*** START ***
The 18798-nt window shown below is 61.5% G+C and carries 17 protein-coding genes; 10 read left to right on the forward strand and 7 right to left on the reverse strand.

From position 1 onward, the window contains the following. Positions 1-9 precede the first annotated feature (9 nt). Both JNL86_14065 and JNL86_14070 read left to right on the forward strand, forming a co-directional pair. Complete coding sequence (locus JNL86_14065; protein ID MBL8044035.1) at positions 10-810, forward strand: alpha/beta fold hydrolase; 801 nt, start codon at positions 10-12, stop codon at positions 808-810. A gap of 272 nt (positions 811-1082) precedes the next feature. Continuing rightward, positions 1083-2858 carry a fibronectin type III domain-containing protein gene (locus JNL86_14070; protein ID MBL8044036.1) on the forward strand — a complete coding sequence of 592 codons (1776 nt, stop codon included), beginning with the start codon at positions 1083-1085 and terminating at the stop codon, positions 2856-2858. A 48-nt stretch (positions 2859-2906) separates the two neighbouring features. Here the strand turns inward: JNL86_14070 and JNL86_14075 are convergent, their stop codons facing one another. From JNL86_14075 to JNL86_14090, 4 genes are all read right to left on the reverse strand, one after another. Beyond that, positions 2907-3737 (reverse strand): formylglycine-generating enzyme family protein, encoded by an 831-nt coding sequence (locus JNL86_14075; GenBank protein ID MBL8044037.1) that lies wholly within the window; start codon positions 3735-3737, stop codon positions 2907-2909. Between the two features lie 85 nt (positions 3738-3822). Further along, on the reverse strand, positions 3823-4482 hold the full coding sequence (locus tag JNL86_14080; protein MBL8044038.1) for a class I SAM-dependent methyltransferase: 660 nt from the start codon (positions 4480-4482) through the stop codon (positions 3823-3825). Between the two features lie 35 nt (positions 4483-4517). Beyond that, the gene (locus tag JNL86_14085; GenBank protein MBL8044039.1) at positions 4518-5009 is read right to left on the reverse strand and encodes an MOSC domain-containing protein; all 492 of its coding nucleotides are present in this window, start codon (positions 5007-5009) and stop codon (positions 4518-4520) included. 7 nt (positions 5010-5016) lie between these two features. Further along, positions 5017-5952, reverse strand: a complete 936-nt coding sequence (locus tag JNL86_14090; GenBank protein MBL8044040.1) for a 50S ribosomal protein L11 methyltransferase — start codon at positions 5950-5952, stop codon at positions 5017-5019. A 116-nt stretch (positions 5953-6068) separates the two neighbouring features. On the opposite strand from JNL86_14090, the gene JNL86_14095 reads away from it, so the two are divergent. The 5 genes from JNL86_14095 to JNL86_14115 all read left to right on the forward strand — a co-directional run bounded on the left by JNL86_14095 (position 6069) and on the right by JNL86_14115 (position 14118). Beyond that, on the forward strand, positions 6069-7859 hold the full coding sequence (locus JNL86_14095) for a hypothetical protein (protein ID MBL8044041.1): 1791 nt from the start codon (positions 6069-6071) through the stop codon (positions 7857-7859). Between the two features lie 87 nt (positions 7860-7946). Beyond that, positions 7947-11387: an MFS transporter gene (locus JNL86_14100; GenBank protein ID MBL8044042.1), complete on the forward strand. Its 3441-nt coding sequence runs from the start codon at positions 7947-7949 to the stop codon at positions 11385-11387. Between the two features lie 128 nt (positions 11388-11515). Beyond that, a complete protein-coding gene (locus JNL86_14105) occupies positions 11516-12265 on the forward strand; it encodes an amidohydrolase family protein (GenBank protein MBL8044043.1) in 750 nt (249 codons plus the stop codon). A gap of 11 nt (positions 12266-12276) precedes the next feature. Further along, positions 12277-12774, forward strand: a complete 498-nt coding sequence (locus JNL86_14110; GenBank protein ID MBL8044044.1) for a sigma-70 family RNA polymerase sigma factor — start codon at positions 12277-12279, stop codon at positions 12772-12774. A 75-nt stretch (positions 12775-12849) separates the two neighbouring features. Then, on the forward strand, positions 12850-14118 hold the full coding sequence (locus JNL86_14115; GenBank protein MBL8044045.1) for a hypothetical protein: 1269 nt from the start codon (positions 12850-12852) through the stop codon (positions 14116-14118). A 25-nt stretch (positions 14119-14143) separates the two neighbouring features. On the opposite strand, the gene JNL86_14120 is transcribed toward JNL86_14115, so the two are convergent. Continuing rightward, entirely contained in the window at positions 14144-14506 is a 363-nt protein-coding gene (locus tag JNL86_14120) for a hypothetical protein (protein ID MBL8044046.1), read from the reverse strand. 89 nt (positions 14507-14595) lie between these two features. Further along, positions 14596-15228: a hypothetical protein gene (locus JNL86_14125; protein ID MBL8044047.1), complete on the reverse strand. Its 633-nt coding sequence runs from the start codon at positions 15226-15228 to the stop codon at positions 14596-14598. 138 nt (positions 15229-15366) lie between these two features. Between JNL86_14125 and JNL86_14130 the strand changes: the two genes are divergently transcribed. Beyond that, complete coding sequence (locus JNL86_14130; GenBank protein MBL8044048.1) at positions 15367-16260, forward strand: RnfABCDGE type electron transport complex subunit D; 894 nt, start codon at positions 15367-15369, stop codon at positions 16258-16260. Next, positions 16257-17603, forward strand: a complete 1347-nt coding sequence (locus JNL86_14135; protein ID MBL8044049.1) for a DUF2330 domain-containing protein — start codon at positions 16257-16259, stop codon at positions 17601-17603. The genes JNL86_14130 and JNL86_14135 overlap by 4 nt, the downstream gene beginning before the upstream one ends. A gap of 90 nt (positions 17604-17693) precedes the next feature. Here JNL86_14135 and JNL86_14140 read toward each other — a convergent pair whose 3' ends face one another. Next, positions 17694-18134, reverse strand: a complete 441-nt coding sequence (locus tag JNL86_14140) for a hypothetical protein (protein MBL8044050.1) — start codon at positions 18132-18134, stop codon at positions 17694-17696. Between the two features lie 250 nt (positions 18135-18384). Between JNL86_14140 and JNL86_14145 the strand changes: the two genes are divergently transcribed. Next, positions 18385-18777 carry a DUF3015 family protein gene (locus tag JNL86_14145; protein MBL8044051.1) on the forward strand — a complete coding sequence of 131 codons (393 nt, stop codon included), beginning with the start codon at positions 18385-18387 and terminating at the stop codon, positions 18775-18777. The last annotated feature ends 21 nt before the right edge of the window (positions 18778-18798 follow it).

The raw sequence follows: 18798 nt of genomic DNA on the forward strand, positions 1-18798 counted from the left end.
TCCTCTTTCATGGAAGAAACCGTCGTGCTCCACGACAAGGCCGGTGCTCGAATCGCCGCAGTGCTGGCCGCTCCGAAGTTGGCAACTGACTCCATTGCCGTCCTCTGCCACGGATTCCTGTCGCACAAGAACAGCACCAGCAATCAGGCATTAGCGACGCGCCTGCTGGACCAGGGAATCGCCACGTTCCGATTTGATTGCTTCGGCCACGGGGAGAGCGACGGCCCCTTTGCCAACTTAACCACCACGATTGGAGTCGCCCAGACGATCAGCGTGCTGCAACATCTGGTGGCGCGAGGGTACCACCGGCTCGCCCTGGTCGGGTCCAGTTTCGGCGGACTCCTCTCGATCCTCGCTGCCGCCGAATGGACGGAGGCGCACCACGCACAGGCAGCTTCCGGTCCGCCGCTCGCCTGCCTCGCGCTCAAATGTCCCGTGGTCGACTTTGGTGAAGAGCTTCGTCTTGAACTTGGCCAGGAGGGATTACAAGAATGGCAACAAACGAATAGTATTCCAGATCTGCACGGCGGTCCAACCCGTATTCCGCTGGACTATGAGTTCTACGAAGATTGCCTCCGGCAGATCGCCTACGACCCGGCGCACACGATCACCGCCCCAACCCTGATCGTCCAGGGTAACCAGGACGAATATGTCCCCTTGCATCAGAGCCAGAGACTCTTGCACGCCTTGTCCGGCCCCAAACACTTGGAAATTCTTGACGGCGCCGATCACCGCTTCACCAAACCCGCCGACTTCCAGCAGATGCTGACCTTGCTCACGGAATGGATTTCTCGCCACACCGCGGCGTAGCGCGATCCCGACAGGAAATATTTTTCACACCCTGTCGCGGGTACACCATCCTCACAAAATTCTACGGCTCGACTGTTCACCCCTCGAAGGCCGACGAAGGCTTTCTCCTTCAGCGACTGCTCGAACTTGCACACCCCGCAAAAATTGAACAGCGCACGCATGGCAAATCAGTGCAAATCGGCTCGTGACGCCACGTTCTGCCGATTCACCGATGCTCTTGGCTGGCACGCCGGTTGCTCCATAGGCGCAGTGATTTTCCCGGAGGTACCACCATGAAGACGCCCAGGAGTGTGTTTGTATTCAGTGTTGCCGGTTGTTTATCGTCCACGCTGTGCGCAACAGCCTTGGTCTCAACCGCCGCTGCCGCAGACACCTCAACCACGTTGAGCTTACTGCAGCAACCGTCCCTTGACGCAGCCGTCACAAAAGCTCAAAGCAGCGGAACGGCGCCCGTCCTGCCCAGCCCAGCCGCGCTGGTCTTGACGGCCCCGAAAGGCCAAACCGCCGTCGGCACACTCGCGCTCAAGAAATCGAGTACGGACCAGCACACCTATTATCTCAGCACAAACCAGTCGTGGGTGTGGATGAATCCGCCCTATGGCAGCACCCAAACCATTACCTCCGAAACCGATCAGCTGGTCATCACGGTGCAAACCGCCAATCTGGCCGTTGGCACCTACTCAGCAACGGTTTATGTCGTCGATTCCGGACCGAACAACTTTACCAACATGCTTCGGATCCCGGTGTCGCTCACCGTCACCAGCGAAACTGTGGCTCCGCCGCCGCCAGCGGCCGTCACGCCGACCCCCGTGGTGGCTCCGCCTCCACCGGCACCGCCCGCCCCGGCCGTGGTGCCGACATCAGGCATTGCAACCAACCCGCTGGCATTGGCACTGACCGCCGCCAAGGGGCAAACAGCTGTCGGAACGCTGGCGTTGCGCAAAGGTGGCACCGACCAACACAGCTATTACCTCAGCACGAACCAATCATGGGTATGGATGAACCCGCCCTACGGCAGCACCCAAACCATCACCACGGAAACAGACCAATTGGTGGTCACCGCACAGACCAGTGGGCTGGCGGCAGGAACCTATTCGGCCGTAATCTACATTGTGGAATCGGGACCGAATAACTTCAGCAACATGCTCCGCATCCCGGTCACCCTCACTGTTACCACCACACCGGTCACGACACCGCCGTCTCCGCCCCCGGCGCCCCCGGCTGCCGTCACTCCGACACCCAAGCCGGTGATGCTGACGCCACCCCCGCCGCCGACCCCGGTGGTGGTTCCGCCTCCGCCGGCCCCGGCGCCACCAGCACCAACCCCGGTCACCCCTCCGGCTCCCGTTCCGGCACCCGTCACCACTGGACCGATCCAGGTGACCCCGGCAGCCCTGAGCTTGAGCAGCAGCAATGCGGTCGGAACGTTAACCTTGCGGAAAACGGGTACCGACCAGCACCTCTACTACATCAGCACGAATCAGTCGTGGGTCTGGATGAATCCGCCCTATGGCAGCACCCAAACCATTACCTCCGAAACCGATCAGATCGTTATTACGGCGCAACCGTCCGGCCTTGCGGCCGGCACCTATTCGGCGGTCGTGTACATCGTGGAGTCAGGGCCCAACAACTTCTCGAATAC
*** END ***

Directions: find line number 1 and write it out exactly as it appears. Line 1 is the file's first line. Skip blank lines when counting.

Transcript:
The 18798-nt window shown below is 61.5% G+C and carries 17 protein-coding genes; 10 read left to right on the forward strand and 7 right to left on the reverse strand.